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SRAM Powerlink Durability

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SRAM Powerlink Durability

Old 10-08-08, 08:51 PM
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HopliteGrad
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SRAM Powerlink Durability

Hello,
I just used a powerlink to finish off my new chain. It's nice. Easy. Fast. But is it as durable as all the other links? Has anyone had trouble with these?
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Old 10-08-08, 09:06 PM
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Put 'em on all my rides. No problems in five years. Well one, but it was my fault. I lost one side of the link in the gravel when I was assembling my S&S coupled road bike in low light conditions. I ended up breaking the chain with a chain tool to finish the assembly. Now I cary a spare Power Link.
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Old 10-08-08, 09:14 PM
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Installed one in June, it's held up fine on a 2000km loaded/unsupported tour this summer and about as much in day rides since then, so I guess I'd call them reliable. I keep a spare one in my toolkit but haven't needed it yet.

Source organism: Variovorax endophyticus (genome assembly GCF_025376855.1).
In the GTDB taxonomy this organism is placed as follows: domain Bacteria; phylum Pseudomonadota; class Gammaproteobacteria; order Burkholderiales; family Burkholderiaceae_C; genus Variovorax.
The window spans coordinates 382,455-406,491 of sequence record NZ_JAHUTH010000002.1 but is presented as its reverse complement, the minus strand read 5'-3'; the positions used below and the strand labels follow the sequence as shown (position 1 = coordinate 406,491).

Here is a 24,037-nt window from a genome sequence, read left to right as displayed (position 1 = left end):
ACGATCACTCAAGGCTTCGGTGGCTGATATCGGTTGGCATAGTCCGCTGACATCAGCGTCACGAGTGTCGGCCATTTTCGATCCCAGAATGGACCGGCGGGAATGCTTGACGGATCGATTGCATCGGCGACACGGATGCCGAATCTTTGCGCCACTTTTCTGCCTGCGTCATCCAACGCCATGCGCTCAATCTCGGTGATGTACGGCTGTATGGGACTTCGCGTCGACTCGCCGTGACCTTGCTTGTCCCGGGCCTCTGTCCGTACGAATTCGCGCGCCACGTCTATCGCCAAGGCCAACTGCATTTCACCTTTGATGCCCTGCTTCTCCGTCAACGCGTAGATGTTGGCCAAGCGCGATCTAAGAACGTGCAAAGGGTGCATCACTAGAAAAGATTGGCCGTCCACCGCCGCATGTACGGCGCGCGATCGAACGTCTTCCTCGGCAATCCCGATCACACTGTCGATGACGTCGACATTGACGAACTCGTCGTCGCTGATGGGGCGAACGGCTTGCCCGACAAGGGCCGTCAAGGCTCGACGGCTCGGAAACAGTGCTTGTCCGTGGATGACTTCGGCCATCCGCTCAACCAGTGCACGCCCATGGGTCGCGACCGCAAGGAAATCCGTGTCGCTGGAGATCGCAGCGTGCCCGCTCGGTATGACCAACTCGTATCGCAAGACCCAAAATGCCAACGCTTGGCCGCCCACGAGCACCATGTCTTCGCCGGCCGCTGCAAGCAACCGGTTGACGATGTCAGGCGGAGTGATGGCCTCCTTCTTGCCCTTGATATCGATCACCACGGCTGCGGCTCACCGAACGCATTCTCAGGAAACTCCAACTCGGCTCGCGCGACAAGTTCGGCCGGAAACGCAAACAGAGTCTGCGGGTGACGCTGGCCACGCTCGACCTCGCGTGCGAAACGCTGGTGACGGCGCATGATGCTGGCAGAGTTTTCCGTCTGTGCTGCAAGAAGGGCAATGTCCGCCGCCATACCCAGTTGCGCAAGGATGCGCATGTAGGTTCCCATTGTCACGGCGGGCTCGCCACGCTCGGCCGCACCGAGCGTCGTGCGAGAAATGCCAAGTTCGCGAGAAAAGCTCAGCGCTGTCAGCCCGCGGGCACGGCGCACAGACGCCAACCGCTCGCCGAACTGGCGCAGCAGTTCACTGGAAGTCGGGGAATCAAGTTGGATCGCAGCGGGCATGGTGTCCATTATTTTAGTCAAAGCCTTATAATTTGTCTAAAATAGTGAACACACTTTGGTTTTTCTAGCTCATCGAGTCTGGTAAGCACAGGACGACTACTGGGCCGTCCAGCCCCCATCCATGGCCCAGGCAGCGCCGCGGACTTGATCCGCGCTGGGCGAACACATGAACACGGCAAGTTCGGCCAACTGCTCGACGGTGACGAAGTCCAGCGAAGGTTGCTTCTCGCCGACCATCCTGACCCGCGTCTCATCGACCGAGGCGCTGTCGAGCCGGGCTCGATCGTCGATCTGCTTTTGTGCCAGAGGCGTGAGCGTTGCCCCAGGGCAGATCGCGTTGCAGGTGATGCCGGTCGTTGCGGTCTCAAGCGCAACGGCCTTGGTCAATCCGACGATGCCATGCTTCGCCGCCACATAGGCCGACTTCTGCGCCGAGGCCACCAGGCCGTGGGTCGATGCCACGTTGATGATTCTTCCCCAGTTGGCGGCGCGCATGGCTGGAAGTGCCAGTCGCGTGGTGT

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Old 10-08-08, 09:35 PM
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Sweet. I tried to avoid having to use it on my new chain, but for some reason when I'd break links to join the chain up, the link would always freeze up and not bend right. I finally got frustrated and just cheated with the powerlink. Is there some magic trick with chain breaking tools?
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Old 10-08-08, 09:48 PM
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Originally Posted by HopliteGrad View Post
Sweet. I tried to avoid having to use it on my new chain, but for some reason when I'd break links to join the chain up, the link would always freeze up and not bend right. I finally got frustrated and just cheated with the powerlink. Is there some magic trick with chain breaking tools?
Yes there is a trick, but it's not with the tool...